BU Film School

Wednesday, August 10, 2005

FT 540 Reading: The Third Man

Screenplay info
Written by: Grahame Greene (story by Greene and Alexander Korda)
Film info: http://us.imdb.com/Title?0041959
Filmsite.org link: http://www.filmsite.org/thir.html

Intro shows postwar Vienna divided into zones, discusses black market. Also introduces Martins as man going to Vienna to see Harry Lime, a longtime friend, about promised job.

Martins leaves, takes series of planes to Vienna. A montage illustrates his journey -- his transformation from cheerful traveler to weary, stubbled traveler sick of planes and officials. (Sets tone for rest of his movie, his disillusionment.)

Martins arrives at airport, is surprised to find that Lime isn't there. He goes to Lime's address, and is told by the porter that Lime was killed in a car accident. He goes to the cemetery, where he asks a bystander (Calloway) if it was Lime's funeral. After the coffin's lowered, Martins walks away. Calloway offers him a ride. On the way, they pass a girl who was also at the funeral.

Calloway offers to buy Martins a drink. Martins gets tipsy, talking about how Lime was his best friend, and how their schemes always ended up with Martins getting caught. "That was convenient for Lime." Calloway is trying to provoke Martins, who eventually notices. Martins reveals that he writes cheap novelettes - Westerns (Lone Rider of Santa Fe). Calloway says that Lime is a racketeer, implies worse schemes than dealing in tires. Martins, infuriated, tries to hit Calloway but is stopped by Sergeant Paine. Paine turns out to be a fan of Martins. Martins vows to get to the bottom of things and prove Calloway wrong. Calloway gives him money to stay at a hotel, says will put Martins on tomorrow's plane. Martins tries to hit him again, but Paine decks him.

Paine takes Martins to Sacher's Hotel and gets him a room. Crabbit overhears that Martins is a writer, and offers to set up a lecture and lodgings. A Baron von Kurtz, a friend of Lime's, calls for Martins. They set up a meeting for the Mozart Cafe (since Kurtz is not allowed in the English sector). Martins accepts the lecture, will stay for a week.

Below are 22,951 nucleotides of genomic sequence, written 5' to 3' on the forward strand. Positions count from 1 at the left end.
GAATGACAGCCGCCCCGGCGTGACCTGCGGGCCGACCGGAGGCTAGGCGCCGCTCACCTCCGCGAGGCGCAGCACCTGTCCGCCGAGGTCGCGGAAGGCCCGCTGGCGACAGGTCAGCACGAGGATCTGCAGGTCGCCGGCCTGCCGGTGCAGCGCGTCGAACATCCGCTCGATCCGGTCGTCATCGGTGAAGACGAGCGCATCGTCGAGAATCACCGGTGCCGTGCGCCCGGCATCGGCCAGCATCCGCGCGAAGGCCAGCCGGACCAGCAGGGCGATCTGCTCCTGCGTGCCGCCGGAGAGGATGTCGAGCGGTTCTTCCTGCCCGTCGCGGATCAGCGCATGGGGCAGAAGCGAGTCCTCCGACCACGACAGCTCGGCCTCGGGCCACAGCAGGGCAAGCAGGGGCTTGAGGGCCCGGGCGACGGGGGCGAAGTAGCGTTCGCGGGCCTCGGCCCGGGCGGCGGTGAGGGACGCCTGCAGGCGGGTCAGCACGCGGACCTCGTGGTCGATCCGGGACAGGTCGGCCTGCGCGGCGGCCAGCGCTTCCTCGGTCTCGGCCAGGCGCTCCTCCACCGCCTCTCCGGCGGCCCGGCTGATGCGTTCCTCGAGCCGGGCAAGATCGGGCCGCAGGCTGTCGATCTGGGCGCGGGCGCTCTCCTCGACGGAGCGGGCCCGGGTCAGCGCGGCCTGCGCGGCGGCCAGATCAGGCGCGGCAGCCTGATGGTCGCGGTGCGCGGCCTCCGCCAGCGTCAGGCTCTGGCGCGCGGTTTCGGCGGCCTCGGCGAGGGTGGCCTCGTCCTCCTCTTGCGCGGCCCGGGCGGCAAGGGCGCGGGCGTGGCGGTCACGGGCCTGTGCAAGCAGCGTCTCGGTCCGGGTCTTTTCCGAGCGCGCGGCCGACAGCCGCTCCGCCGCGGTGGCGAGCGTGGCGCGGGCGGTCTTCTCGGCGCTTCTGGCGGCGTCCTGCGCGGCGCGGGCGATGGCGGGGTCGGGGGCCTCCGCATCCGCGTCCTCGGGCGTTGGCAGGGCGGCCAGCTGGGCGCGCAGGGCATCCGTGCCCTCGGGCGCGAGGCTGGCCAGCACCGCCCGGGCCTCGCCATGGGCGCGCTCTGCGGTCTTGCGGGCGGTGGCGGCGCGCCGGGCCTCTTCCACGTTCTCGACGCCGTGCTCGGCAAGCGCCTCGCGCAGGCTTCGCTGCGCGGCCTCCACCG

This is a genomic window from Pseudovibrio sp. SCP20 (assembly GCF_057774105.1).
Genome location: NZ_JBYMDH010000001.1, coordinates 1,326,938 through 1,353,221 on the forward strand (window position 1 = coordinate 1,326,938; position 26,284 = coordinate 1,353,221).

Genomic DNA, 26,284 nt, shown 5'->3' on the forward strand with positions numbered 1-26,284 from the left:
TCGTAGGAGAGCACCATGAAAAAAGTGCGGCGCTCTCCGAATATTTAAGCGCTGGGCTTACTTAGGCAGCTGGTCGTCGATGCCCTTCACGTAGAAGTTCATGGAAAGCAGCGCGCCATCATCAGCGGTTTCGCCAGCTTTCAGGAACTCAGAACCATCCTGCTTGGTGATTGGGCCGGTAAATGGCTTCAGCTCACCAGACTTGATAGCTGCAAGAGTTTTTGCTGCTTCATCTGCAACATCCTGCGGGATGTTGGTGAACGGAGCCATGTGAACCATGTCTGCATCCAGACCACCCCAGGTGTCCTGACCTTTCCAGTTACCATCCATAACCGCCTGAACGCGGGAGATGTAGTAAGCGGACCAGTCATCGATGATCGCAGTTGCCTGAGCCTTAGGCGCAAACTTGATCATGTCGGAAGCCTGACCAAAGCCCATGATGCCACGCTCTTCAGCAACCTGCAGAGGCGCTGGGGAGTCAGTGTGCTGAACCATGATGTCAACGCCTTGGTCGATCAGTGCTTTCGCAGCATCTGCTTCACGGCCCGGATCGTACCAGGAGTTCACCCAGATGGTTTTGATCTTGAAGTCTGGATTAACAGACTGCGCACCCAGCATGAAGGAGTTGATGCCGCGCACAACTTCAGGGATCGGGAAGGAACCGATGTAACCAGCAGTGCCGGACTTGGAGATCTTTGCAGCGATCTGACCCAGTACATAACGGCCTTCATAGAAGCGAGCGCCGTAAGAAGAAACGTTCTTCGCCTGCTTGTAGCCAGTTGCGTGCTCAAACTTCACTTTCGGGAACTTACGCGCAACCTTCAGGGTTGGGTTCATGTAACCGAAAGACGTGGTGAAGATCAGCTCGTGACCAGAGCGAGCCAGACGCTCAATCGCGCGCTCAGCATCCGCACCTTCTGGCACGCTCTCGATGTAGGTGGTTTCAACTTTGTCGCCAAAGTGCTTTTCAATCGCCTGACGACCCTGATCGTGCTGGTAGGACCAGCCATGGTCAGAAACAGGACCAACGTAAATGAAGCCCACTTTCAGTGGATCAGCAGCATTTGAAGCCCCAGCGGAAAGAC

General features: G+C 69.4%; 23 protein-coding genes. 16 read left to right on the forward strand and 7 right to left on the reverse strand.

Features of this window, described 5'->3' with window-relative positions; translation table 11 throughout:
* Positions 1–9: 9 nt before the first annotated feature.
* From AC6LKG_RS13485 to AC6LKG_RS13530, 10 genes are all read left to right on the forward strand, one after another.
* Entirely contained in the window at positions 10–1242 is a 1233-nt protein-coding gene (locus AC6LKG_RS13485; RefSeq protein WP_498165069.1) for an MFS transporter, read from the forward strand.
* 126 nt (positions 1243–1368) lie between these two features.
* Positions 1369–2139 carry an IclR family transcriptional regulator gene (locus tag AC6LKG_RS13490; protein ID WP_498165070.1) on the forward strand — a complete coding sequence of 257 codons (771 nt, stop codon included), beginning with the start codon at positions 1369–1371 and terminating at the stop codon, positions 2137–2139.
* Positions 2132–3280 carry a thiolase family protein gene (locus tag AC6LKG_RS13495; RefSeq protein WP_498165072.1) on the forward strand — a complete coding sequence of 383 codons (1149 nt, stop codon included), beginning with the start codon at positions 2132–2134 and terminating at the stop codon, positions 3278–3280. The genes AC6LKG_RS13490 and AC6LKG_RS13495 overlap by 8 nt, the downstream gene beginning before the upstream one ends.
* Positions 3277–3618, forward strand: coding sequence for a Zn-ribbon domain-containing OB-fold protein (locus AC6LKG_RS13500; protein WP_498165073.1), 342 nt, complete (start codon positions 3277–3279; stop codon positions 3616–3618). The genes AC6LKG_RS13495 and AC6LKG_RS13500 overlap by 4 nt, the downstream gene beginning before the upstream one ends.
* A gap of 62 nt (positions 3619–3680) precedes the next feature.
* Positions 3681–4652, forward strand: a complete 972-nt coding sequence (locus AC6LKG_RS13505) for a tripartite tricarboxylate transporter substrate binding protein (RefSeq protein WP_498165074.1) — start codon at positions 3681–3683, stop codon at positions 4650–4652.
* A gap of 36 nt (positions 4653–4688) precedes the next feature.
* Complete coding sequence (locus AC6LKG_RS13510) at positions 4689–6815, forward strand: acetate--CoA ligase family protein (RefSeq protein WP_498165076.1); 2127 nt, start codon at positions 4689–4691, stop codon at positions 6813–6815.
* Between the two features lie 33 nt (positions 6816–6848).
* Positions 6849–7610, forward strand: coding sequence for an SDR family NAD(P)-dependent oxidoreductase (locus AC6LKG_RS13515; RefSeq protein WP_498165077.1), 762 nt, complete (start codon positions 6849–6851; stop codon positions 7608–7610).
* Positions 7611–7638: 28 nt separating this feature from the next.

Martins meets Kurtz. They reenact accident -- Kurtz and Lime had been walking, Popescu had called from other side, Lime had stepped into street and gotten hit. Kurtz and Popescu had carried Lime to statue, where Lime spoke warmly of Martins. Martins points out that porter said death was instant. He asks to speak to Popescu, but Kurtz says he's left Vienna. Martins tries to talk to the porter, who is hustled inside by his wife. Martins asks about the doctor who performed the inquest, and about the girl he saw at the funeral.

Martins goes to the Josefstadt theater, where he can't understand the German play. He goes backstage to talk to Anna. She says Harry's own driver knocked him down, wonders if it was really an accident.

At Harry's flat, the porter again describes the accident. Martins asks if Lime could have been conscious. Porter says no. He says that three men carried the body to the curb. Phone rings in bedroom. Anna picks it up, but no one answers. Martins says the porter must tell his story to the police. Hansl, a child in pursuit of a ball, overhears. Porter tells Martins to leave.

Martins walks Anna to her apartment, where they find Calloway, Paine and two Austrian policemen going through her things. Anna hands over her papers. Calloway examines them, finds they're rather convincing. Paine takes her letters. Martins rails at Calloway about Lime. "I'm going to get to the bottom of this." "Leave death to the professionals. Anna explains to Martins that her papers are false -- she's from Czechoslovakia. Martins asks her for the name of the doctor.

Martins visits Winkel, the doctor, who insists there were only two friends. He can give no opinion as to whether Lime's death was accidental.

At the police station, Brodsky, a Russian, brings Anna's passport back to Calloway, and says that the Russians have a claim to the body (Anna). Calloway questions Anna about Joseph Harbin, a medical orderly who'd been working with the police. Lime had sent her a letter asking her to call Harbin with a message; the day she did so, Harbin disappeared.

Crabbit spots Martins at the Casanova Club and says the lecture's been arranged. Martins spots Kurtz playing the violin. Kurtz says Popescu is back in town. Popescu, brought by Kurtz, rehashes the accident, and denies that there was a third man. Martins also asks about Harry's alleged racket and Joseph Harbin, but Popescu stonewalls him. Popescu, Kurtz, and Winkel head toward a rendez-vous.

Martins is on Harry's street, reenacting the accident. The porter calls down to him, saying for Martins to come that night when his wife's out. The porter shuts the window, hears the squeak of shoes from the next room, turns and looks in horror.

Anna, learning a new part, is visited by Martins. Anna asks him to tell her about Harry. Martins tells her that she'll fall in love again, but she says she doesn't want to. He asks her to go out and have a drink (just as Harry used to), she calls him Harry.